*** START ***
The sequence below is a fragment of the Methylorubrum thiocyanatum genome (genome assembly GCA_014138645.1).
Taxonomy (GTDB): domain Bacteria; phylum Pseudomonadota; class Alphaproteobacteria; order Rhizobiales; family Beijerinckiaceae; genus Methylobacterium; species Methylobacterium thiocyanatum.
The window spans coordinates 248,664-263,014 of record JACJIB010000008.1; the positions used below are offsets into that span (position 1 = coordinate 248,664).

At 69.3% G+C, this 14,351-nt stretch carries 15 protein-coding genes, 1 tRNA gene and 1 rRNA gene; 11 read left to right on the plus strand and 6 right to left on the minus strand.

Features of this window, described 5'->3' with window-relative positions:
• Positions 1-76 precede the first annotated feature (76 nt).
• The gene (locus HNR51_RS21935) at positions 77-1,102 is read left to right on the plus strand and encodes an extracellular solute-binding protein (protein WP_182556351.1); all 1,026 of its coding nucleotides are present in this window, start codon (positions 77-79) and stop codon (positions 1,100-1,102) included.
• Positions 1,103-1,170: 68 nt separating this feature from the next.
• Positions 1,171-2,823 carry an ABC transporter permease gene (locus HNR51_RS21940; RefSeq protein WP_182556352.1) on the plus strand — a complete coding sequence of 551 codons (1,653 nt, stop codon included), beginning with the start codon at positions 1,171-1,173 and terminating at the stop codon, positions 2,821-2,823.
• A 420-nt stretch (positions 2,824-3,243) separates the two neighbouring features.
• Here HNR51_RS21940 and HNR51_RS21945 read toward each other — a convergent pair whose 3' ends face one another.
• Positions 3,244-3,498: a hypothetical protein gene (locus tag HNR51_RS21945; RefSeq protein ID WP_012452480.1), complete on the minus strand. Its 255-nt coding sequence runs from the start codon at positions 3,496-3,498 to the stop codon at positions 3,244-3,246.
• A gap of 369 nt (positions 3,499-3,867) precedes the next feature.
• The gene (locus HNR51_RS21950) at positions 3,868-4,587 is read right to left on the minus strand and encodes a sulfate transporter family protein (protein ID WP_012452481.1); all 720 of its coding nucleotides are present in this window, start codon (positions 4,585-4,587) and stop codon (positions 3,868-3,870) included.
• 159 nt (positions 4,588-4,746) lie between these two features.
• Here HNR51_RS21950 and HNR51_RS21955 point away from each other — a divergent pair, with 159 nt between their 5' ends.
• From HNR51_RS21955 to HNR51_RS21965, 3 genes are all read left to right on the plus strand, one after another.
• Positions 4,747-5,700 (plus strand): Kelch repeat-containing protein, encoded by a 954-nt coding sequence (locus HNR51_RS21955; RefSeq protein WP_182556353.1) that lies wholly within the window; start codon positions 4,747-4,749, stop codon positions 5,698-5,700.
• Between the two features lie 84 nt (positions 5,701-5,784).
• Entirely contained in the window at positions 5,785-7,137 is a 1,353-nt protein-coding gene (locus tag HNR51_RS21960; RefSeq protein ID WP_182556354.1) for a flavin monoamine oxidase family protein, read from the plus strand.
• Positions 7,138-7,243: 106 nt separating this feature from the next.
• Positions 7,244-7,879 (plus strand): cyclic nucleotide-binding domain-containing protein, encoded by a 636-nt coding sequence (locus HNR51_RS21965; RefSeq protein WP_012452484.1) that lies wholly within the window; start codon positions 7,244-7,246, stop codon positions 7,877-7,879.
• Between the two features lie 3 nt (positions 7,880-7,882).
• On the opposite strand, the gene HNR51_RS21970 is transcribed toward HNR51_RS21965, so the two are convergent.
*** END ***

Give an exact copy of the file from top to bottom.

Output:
The sequence below is a fragment of the Methylorubrum thiocyanatum genome (genome assembly GCA_014138645.1).
Taxonomy (GTDB): domain Bacteria; phylum Pseudomonadota; class Alphaproteobacteria; order Rhizobiales; family Beijerinckiaceae; genus Methylobacterium; species Methylobacterium thiocyanatum.
The window spans coordinates 248,664-263,014 of record JACJIB010000008.1; the positions used below are offsets into that span (position 1 = coordinate 248,664).

At 69.3% G+C, this 14,351-nt stretch carries 15 protein-coding genes, 1 tRNA gene and 1 rRNA gene; 11 read left to right on the plus strand and 6 right to left on the minus strand.

Features of this window, described 5'->3' with window-relative positions:
• Positions 1-76 precede the first annotated feature (76 nt).
• The gene (locus HNR51_RS21935) at positions 77-1,102 is read left to right on the plus strand and encodes an extracellular solute-binding protein (protein WP_182556351.1); all 1,026 of its coding nucleotides are present in this window, start codon (positions 77-79) and stop codon (positions 1,100-1,102) included.
• Positions 1,103-1,170: 68 nt separating this feature from the next.
• Positions 1,171-2,823 carry an ABC transporter permease gene (locus HNR51_RS21940; RefSeq protein WP_182556352.1) on the plus strand — a complete coding sequence of 551 codons (1,653 nt, stop codon included), beginning with the start codon at positions 1,171-1,173 and terminating at the stop codon, positions 2,821-2,823.
• A 420-nt stretch (positions 2,824-3,243) separates the two neighbouring features.
• Here HNR51_RS21940 and HNR51_RS21945 read toward each other — a convergent pair whose 3' ends face one another.
• Positions 3,244-3,498: a hypothetical protein gene (locus tag HNR51_RS21945; RefSeq protein ID WP_012452480.1), complete on the minus strand. Its 255-nt coding sequence runs from the start codon at positions 3,496-3,498 to the stop codon at positions 3,244-3,246.
• A gap of 369 nt (positions 3,499-3,867) precedes the next feature.
• The gene (locus HNR51_RS21950) at positions 3,868-4,587 is read right to left on the minus strand and encodes a sulfate transporter family protein (protein ID WP_012452481.1); all 720 of its coding nucleotides are present in this window, start codon (positions 4,585-4,587) and stop codon (positions 3,868-3,870) included.
• 159 nt (positions 4,588-4,746) lie between these two features.
• Here HNR51_RS21950 and HNR51_RS21955 point away from each other — a divergent pair, with 159 nt between their 5' ends.
• From HNR51_RS21955 to HNR51_RS21965, 3 genes are all read left to right on the plus strand, one after another.
• Positions 4,747-5,700 (plus strand): Kelch repeat-containing protein, encoded by a 954-nt coding sequence (locus HNR51_RS21955; RefSeq protein WP_182556353.1) that lies wholly within the window; start codon positions 4,747-4,749, stop codon positions 5,698-5,700.
• Between the two features lie 84 nt (positions 5,701-5,784).
• Entirely contained in the window at positions 5,785-7,137 is a 1,353-nt protein-coding gene (locus tag HNR51_RS21960; RefSeq protein ID WP_182556354.1) for a flavin monoamine oxidase family protein, read from the plus strand.
• Positions 7,138-7,243: 106 nt separating this feature from the next.
• Positions 7,244-7,879 (plus strand): cyclic nucleotide-binding domain-containing protein, encoded by a 636-nt coding sequence (locus HNR51_RS21965; RefSeq protein WP_012452484.1) that lies wholly within the window; start codon positions 7,244-7,246, stop codon positions 7,877-7,879.
• Between the two features lie 3 nt (positions 7,880-7,882).
• On the opposite strand, the gene HNR51_RS21970 is transcribed toward HNR51_RS21965, so the two are convergent.